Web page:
Methamphetamine Induces Anhedonic-Like Behavior and Impairs Frontal Cortical Energetics in Mice
CNS Neurosci Ther. 2016-10-19; 23(2): 119-126
Lire sur PubMed
INTRODUCTION: We recently showed that a single high dose of methamphetamine
(METH) induces a persistent frontal cortical monoamine depletion that is
accompanied by helpless-like behavior in mice. However, brain metabolic
alterations underlying both neurochemical and mood alterations remain unknown.
AIMS: Herein, we aimed at characterizing frontal cortical metabolic alterations
associated with early negative mood behavior triggered by METH. Adult C57BL/6
mice were injected with METH (30 mg/kg, i.p.), and their frontal cortical
metabolic status was characterized after probing their mood and anxiety-related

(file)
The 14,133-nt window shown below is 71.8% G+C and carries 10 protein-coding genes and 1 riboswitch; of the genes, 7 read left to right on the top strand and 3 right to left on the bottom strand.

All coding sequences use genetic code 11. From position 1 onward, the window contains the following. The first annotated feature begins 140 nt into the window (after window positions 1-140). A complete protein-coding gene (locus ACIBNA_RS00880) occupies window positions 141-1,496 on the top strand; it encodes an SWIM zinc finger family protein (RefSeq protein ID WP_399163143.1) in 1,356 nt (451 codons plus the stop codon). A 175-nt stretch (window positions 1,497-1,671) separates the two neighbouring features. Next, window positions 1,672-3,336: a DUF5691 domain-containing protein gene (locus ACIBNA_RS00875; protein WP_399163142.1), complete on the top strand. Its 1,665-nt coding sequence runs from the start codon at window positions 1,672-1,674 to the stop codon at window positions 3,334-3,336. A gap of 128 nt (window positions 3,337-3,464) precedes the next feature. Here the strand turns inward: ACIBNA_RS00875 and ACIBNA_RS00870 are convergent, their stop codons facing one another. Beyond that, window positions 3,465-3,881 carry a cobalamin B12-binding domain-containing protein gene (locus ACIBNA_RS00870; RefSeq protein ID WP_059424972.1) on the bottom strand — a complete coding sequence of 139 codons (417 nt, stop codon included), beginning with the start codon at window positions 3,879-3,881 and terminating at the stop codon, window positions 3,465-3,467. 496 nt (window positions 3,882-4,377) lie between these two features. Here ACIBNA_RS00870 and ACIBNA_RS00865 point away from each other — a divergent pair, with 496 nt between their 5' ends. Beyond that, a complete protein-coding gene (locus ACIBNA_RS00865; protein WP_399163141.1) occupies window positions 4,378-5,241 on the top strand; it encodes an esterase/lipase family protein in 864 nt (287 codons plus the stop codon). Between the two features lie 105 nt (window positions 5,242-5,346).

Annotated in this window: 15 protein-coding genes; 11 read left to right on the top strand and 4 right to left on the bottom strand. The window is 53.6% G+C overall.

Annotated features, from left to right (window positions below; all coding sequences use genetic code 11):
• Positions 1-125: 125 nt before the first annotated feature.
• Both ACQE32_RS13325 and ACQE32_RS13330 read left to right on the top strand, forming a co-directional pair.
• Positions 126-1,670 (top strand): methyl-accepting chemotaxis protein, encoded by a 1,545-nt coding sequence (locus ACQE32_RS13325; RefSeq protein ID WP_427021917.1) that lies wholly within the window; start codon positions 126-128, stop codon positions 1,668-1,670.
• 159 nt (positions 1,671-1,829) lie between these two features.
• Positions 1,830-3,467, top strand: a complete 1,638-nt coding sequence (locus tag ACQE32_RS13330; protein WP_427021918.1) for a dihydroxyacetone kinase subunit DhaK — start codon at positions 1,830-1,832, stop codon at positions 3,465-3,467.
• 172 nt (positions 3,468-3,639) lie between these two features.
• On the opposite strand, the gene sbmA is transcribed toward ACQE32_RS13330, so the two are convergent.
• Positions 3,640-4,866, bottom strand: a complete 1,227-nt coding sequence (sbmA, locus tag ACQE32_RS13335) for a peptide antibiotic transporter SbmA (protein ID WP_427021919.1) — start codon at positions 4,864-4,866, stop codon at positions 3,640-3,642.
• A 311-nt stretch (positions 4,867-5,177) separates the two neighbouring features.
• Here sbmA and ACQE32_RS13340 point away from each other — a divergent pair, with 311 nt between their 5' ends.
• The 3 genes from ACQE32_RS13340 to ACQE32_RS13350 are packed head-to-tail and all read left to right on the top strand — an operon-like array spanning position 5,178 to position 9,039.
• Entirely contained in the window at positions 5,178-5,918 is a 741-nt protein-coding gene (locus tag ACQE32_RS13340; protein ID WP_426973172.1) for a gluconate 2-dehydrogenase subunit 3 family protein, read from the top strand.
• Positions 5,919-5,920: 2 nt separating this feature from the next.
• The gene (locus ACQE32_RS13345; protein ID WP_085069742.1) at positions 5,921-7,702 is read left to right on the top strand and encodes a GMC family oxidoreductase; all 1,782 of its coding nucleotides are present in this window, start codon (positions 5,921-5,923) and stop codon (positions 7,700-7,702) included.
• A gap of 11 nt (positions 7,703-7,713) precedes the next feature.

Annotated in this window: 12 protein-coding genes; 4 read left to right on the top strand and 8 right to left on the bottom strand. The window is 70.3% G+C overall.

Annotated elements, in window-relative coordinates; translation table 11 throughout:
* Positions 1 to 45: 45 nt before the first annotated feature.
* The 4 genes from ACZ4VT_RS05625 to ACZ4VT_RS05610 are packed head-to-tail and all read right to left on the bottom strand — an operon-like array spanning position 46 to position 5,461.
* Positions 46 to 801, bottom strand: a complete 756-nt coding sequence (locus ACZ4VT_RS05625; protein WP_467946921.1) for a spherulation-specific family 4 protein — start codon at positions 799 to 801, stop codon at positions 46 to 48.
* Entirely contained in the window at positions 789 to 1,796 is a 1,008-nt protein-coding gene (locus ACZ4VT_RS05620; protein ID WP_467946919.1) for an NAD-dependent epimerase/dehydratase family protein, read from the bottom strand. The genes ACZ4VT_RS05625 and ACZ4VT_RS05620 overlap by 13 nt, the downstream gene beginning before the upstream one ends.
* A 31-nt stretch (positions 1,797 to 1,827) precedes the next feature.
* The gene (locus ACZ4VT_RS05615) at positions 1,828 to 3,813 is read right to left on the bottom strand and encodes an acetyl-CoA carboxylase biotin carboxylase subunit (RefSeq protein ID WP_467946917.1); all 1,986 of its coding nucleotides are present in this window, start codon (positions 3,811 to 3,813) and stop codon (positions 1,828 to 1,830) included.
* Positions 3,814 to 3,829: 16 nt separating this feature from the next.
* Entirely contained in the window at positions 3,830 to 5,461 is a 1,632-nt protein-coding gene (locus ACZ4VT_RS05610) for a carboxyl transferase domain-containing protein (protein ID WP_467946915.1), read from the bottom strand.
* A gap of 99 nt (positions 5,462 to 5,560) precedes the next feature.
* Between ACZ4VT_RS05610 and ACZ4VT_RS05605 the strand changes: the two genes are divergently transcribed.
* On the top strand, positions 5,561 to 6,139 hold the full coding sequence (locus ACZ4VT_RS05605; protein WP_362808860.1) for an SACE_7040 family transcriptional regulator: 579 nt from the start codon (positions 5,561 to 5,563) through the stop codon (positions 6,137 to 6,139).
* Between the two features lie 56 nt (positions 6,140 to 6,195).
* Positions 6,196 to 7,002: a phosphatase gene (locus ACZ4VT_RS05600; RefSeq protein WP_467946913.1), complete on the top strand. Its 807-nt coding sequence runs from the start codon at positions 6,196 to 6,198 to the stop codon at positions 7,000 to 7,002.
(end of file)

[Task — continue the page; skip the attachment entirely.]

phenotypes 3 days postinjection.
RESULTS: Methamphetamine induced depressive-like behavior, as indicated by the
decreased grooming time in the splash test and by a transient decrease in sucrose
preference. At this time, METH did not alter anxiety-like behavior or motor
functions. Depolarization-induced glucose uptake was reduced in frontocortical
slices from METH-treated mice compared to controls. Consistently, astrocytic
glucose transporter (GluT1) density was lower in the METH group. A proton high
rotation magic angle spinning (HRMAS) spectroscopic approach revealed that METH
induced a significant decrease in N-acetyl aspartate (NAA) and glutamate levels,
suggesting that METH decreased neuronal glutamatergic function in frontal cortex.
CONCLUSIONS: We report, for the first time, that a single METH injection triggers
early self-care and hedonic deficits and impairs frontal cortical energetics in